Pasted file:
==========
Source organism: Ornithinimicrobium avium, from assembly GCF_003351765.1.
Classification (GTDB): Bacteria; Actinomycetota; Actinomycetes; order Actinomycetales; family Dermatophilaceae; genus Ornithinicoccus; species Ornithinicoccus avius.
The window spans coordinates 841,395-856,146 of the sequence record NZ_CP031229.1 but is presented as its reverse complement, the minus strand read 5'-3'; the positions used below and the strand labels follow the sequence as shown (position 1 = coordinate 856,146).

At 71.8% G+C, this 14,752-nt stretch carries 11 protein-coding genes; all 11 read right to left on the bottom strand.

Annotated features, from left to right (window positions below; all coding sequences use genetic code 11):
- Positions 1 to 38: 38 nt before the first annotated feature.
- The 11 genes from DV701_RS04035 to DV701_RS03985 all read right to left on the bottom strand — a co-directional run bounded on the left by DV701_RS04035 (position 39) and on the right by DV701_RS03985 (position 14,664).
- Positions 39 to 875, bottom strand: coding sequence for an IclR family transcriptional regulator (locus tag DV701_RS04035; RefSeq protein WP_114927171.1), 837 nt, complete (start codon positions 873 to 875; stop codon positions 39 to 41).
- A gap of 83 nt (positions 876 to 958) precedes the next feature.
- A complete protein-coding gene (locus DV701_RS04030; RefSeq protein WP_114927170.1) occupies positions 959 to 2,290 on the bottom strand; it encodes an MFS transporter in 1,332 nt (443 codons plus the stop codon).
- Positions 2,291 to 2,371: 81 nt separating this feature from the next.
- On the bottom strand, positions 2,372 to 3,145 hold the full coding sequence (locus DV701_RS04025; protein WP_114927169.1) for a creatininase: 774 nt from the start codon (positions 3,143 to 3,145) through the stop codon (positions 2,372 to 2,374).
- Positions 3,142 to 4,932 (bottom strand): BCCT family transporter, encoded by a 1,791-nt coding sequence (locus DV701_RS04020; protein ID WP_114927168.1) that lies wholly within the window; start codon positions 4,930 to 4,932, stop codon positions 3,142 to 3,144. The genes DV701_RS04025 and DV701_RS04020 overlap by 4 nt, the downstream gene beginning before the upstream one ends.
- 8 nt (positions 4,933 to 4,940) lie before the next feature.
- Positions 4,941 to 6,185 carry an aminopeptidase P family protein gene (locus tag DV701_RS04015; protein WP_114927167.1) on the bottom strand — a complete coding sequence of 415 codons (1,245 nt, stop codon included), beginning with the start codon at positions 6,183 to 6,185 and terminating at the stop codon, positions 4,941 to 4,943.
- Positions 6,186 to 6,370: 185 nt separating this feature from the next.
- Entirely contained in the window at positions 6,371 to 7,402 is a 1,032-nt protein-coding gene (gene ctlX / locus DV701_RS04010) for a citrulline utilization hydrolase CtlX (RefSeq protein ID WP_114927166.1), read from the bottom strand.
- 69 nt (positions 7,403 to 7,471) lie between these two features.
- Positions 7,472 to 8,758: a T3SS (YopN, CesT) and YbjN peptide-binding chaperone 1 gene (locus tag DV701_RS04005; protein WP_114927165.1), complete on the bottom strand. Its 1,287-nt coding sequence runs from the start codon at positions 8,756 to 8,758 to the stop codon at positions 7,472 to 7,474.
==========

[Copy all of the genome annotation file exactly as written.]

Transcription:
Source organism: Ornithinimicrobium avium, from assembly GCF_003351765.1.
Classification (GTDB): Bacteria; Actinomycetota; Actinomycetes; order Actinomycetales; family Dermatophilaceae; genus Ornithinicoccus; species Ornithinicoccus avius.
The window spans coordinates 841,395-856,146 of the sequence record NZ_CP031229.1 but is presented as its reverse complement, the minus strand read 5'-3'; the positions used below and the strand labels follow the sequence as shown (position 1 = coordinate 856,146).

At 71.8% G+C, this 14,752-nt stretch carries 11 protein-coding genes; all 11 read right to left on the bottom strand.

Annotated features, from left to right (window positions below; all coding sequences use genetic code 11):
- Positions 1 to 38: 38 nt before the first annotated feature.
- The 11 genes from DV701_RS04035 to DV701_RS03985 all read right to left on the bottom strand — a co-directional run bounded on the left by DV701_RS04035 (position 39) and on the right by DV701_RS03985 (position 14,664).
- Positions 39 to 875, bottom strand: coding sequence for an IclR family transcriptional regulator (locus tag DV701_RS04035; RefSeq protein WP_114927171.1), 837 nt, complete (start codon positions 873 to 875; stop codon positions 39 to 41).
- A gap of 83 nt (positions 876 to 958) precedes the next feature.
- A complete protein-coding gene (locus DV701_RS04030; RefSeq protein WP_114927170.1) occupies positions 959 to 2,290 on the bottom strand; it encodes an MFS transporter in 1,332 nt (443 codons plus the stop codon).
- Positions 2,291 to 2,371: 81 nt separating this feature from the next.
- On the bottom strand, positions 2,372 to 3,145 hold the full coding sequence (locus DV701_RS04025; protein WP_114927169.1) for a creatininase: 774 nt from the start codon (positions 3,143 to 3,145) through the stop codon (positions 2,372 to 2,374).
- Positions 3,142 to 4,932 (bottom strand): BCCT family transporter, encoded by a 1,791-nt coding sequence (locus DV701_RS04020; protein ID WP_114927168.1) that lies wholly within the window; start codon positions 4,930 to 4,932, stop codon positions 3,142 to 3,144. The genes DV701_RS04025 and DV701_RS04020 overlap by 4 nt, the downstream gene beginning before the upstream one ends.
- 8 nt (positions 4,933 to 4,940) lie before the next feature.
- Positions 4,941 to 6,185 carry an aminopeptidase P family protein gene (locus tag DV701_RS04015; protein WP_114927167.1) on the bottom strand — a complete coding sequence of 415 codons (1,245 nt, stop codon included), beginning with the start codon at positions 6,183 to 6,185 and terminating at the stop codon, positions 4,941 to 4,943.
- Positions 6,186 to 6,370: 185 nt separating this feature from the next.
- Entirely contained in the window at positions 6,371 to 7,402 is a 1,032-nt protein-coding gene (gene ctlX / locus DV701_RS04010) for a citrulline utilization hydrolase CtlX (RefSeq protein ID WP_114927166.1), read from the bottom strand.
- 69 nt (positions 7,403 to 7,471) lie between these two features.
- Positions 7,472 to 8,758: a T3SS (YopN, CesT) and YbjN peptide-binding chaperone 1 gene (locus tag DV701_RS04005; protein WP_114927165.1), complete on the bottom strand. Its 1,287-nt coding sequence runs from the start codon at positions 8,756 to 8,758 to the stop codon at positions 7,472 to 7,474.